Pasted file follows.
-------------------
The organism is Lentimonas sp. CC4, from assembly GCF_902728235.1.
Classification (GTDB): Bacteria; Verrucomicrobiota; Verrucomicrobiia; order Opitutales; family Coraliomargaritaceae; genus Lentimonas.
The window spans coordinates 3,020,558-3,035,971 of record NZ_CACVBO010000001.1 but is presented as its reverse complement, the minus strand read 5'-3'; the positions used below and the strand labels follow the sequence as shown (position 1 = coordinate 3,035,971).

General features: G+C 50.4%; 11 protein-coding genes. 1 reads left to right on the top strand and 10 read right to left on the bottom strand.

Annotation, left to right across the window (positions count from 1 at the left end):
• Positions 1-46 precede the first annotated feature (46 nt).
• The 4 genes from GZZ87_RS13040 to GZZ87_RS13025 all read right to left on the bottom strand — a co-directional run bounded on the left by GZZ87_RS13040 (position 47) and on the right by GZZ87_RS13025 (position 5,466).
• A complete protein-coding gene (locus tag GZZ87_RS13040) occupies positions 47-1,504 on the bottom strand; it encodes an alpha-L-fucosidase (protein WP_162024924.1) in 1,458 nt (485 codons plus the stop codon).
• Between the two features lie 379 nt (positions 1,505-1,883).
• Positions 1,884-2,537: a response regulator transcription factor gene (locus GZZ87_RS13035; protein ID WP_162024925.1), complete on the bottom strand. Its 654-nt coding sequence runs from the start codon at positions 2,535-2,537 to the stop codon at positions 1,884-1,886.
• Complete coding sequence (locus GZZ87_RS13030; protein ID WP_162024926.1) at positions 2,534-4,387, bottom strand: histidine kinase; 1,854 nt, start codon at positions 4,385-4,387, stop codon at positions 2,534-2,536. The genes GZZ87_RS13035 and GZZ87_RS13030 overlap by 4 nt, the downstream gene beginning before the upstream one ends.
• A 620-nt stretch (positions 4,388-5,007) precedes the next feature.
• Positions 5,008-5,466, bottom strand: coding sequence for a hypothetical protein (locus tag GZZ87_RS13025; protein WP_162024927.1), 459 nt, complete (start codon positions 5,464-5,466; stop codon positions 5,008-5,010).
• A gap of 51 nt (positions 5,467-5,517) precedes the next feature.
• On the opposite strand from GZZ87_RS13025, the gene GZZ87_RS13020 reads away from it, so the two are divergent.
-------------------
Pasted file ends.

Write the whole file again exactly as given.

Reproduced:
The organism is Lentimonas sp. CC4, from assembly GCF_902728235.1.
Classification (GTDB): Bacteria; Verrucomicrobiota; Verrucomicrobiia; order Opitutales; family Coraliomargaritaceae; genus Lentimonas.
The window spans coordinates 3,020,558-3,035,971 of record NZ_CACVBO010000001.1 but is presented as its reverse complement, the minus strand read 5'-3'; the positions used below and the strand labels follow the sequence as shown (position 1 = coordinate 3,035,971).

General features: G+C 50.4%; 11 protein-coding genes. 1 reads left to right on the top strand and 10 read right to left on the bottom strand.

Annotation, left to right across the window (positions count from 1 at the left end):
• Positions 1-46 precede the first annotated feature (46 nt).
• The 4 genes from GZZ87_RS13040 to GZZ87_RS13025 all read right to left on the bottom strand — a co-directional run bounded on the left by GZZ87_RS13040 (position 47) and on the right by GZZ87_RS13025 (position 5,466).
• A complete protein-coding gene (locus tag GZZ87_RS13040) occupies positions 47-1,504 on the bottom strand; it encodes an alpha-L-fucosidase (protein WP_162024924.1) in 1,458 nt (485 codons plus the stop codon).
• Between the two features lie 379 nt (positions 1,505-1,883).
• Positions 1,884-2,537: a response regulator transcription factor gene (locus GZZ87_RS13035; protein ID WP_162024925.1), complete on the bottom strand. Its 654-nt coding sequence runs from the start codon at positions 2,535-2,537 to the stop codon at positions 1,884-1,886.
• Complete coding sequence (locus GZZ87_RS13030; protein ID WP_162024926.1) at positions 2,534-4,387, bottom strand: histidine kinase; 1,854 nt, start codon at positions 4,385-4,387, stop codon at positions 2,534-2,536. The genes GZZ87_RS13035 and GZZ87_RS13030 overlap by 4 nt, the downstream gene beginning before the upstream one ends.
• A 620-nt stretch (positions 4,388-5,007) precedes the next feature.
• Positions 5,008-5,466, bottom strand: coding sequence for a hypothetical protein (locus tag GZZ87_RS13025; protein WP_162024927.1), 459 nt, complete (start codon positions 5,464-5,466; stop codon positions 5,008-5,010).
• A gap of 51 nt (positions 5,467-5,517) precedes the next feature.
• On the opposite strand from GZZ87_RS13025, the gene GZZ87_RS13020 reads away from it, so the two are divergent.